Patsy MacLemoore has a problem. Years of high-functioning alcoholism have…
I had never read Harry Potter and the Sorcerer’s Stone, or, actually, Harry Potter and the Anything Anything. I was too old and not old enough when the books were becoming part of the collective consciousness. The first book was released my junior year of college, which gave me distance from the optimal YA years, but not years enough to comfortably double back to it for recreational purposes. I wasn’t an elementary education major, a nanny, or otherwise interested in things that were hot with fourth graders.
My mom was into Harry Potter before Harry Potter even hit the United States. She taught fifth grade at the kind of school where a kid might summer in London and return with something especially mind-blowing, still holding that new book smell. She damn-near donned a cloak and took to a pulpit over the the thing. She was hooked at Book 1, swore by the gateway drug to the series, and from then on when students went abroad they knew to bring home a copy of the latest. I guess you would call this booklegging.
My mom sized up my niece soon after she was born and mentally began a countdown to when she could introduce her to Harry Potter. She had a plan: They would read them together, dished out one a year in time with Harry, Ron, and Hermione as they aged. This plan was severely flawed from the start. Romantic, yes. Completely oblivious to what it is like to live in the 2010s, though. By the time my mom went to unveil this wizardly find, my niece was already at least three books deep and thought they were just okay.
Unrelated, my mom refuses to read The Hunger Games. It’s almost like she is holding Suzanne Collins personally responsible for the way this plan backfired.
None of this has anything to do with me.
My Harry Potter knowledge has been limited to this: I think the kid who played him in the movies dropped trou in a London theater production. One time, at an opening for a Harry Potter movie, I asked a preteen about the cape he was wearing and he turned to me sharply and said: “It’s not a cape, it’s a cloak.” This ranks as one of my favorite life moments. Alan Richman. Round eyeglasses. That girl who plays Hermione Granger is impressive when she isn’t playing Hermione Granger, and maybe when she is. Harry either does or does not die, probably doesn’t if I know books with young heroes. But I bet he comes close.
So why now. Goood question. I’m not sure other than this: I’m going through a period of my life where my dreams are SUPER INTERESTING. Like last night my car was dangling by two wheels from a bridge and I escaped easily. I was part of a wedding party and showed up in XL sweatpants and a ponytail, realized the wedding had started and also realized the bridesmaid dress I bought was denim — but that my hair didn’t actually look too bad.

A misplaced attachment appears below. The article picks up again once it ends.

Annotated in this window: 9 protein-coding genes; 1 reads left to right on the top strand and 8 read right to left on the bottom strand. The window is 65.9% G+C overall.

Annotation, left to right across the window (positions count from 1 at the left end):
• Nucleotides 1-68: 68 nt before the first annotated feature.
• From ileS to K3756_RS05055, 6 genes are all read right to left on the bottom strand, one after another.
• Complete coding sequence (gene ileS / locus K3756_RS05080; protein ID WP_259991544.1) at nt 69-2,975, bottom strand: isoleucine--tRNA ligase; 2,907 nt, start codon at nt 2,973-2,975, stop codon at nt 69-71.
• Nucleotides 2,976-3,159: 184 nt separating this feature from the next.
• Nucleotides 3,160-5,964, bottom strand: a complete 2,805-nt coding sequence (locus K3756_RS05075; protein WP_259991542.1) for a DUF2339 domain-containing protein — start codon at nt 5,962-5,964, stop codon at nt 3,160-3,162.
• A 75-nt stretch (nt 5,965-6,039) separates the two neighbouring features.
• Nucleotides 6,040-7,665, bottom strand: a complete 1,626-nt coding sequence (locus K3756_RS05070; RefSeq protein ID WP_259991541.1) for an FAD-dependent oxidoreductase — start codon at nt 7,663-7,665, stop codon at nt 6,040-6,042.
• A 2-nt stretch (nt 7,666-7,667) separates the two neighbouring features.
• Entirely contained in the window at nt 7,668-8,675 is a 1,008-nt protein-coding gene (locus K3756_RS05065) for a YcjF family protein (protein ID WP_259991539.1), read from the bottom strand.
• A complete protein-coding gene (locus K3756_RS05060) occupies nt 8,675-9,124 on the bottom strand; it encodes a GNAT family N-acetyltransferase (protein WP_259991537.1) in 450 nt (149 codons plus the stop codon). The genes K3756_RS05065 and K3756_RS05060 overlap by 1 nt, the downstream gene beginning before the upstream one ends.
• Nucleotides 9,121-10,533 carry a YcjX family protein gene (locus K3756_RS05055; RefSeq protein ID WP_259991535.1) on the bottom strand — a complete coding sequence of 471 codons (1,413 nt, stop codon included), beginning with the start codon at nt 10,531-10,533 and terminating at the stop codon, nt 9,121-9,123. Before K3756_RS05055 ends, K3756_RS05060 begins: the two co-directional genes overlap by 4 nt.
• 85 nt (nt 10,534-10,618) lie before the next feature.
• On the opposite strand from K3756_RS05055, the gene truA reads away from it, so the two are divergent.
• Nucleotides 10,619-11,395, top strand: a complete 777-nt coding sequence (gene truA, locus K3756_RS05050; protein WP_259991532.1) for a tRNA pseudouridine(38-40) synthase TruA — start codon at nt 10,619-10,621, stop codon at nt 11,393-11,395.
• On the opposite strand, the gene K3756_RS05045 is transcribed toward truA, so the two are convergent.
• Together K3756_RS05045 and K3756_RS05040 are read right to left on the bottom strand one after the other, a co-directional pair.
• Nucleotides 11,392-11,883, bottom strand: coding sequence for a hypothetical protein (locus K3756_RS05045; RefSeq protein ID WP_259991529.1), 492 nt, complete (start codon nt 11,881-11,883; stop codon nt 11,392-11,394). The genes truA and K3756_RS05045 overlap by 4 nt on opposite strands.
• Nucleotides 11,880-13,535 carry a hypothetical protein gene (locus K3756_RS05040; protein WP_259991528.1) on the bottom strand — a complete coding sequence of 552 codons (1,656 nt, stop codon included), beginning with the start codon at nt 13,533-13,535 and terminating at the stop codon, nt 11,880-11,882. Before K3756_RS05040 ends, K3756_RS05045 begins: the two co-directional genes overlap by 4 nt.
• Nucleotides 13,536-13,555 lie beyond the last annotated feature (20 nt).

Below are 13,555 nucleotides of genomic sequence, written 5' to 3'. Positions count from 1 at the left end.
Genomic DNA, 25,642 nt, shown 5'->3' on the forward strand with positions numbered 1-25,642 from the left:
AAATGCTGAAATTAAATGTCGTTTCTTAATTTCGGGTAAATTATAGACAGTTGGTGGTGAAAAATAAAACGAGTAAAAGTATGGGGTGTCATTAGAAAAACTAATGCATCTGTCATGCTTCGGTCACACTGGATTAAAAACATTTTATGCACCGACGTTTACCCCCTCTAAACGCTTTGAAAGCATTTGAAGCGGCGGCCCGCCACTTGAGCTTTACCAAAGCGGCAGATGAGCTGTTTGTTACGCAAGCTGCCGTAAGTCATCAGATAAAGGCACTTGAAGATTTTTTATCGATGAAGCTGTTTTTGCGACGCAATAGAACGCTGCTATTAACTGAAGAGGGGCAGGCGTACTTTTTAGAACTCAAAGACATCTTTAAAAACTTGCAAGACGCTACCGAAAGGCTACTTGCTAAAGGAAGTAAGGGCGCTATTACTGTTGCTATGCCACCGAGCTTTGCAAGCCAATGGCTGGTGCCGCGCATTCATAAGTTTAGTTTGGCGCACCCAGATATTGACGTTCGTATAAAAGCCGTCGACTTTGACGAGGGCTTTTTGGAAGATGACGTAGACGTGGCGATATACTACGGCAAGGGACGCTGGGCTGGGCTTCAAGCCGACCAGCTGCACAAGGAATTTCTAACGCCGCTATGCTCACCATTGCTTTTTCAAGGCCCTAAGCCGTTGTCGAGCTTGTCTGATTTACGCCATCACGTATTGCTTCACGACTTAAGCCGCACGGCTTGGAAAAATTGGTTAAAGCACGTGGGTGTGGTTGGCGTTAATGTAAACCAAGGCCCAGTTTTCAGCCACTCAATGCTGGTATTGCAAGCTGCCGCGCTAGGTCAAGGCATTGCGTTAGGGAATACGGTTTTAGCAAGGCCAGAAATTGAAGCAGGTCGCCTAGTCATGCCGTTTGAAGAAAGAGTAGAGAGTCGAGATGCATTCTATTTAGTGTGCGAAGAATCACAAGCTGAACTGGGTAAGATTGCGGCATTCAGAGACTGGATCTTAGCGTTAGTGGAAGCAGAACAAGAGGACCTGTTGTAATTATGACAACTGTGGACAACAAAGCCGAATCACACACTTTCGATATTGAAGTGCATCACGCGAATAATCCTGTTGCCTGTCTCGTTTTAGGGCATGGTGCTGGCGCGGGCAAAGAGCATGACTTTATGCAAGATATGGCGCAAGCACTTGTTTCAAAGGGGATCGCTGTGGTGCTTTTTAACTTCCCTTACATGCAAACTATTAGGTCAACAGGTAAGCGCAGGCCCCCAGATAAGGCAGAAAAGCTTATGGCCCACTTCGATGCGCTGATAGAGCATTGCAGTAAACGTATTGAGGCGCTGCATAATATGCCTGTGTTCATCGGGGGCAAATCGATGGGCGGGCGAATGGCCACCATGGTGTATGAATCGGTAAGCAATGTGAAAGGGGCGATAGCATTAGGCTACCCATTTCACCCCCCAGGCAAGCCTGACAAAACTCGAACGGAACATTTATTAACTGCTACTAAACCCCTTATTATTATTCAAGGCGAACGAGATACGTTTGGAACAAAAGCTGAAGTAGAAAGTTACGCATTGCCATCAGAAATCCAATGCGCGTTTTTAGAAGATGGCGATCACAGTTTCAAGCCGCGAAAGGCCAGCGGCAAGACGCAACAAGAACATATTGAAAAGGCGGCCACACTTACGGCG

Since the last thing I do every night is read, I want to be reading things that are imaginative. Where people fly on broomsticks and are tricked into illegally owning a dragon. Where owls deliver the mail and if a sniveling classmate won’t back down, you cast a binding spell. This can only coax along more freaky-deaky dreams. To this end I’m also reading Stephen King’s The Stand. I’m also reading something that isn’t all who-do voodoo, but I save that for lunchtime.
Also: Harry Potter is a pretty quick read and I get a bit panicked if I don’t finish a book a week.
Anyway, Harry Potter and the Sorcerer’s Stone, by JK Rowling: HP’s parents have been offed by a mysterious bad guy who was unable to get-get the baby wizard and just left him scarred. HP is taken to live with his terrible aunt, uncle and cousin. Then, on his birthday, he’s visited by a giant troll-ish dude who tells him he’s been accepted at wizard school and gives him the 411 on his origin. Then life totally changes for HP who makes some friends, learns he is good at a sport and embarks on mini adventures that all lead toward the major adventure: Discovering what the three-headed dog is guarding and who wants to steal it.
Okay, yeah. This book is good. It’s extra clever. It’s also a textbook on How to Write YA Fiction: each chapter has it’s own nail biting moment and the end is an extra dose of climax. The characters are pretty ying-yang and highly likeable. I admit to a bit of boredom before this one finally wrapped, but I blame my advanced age.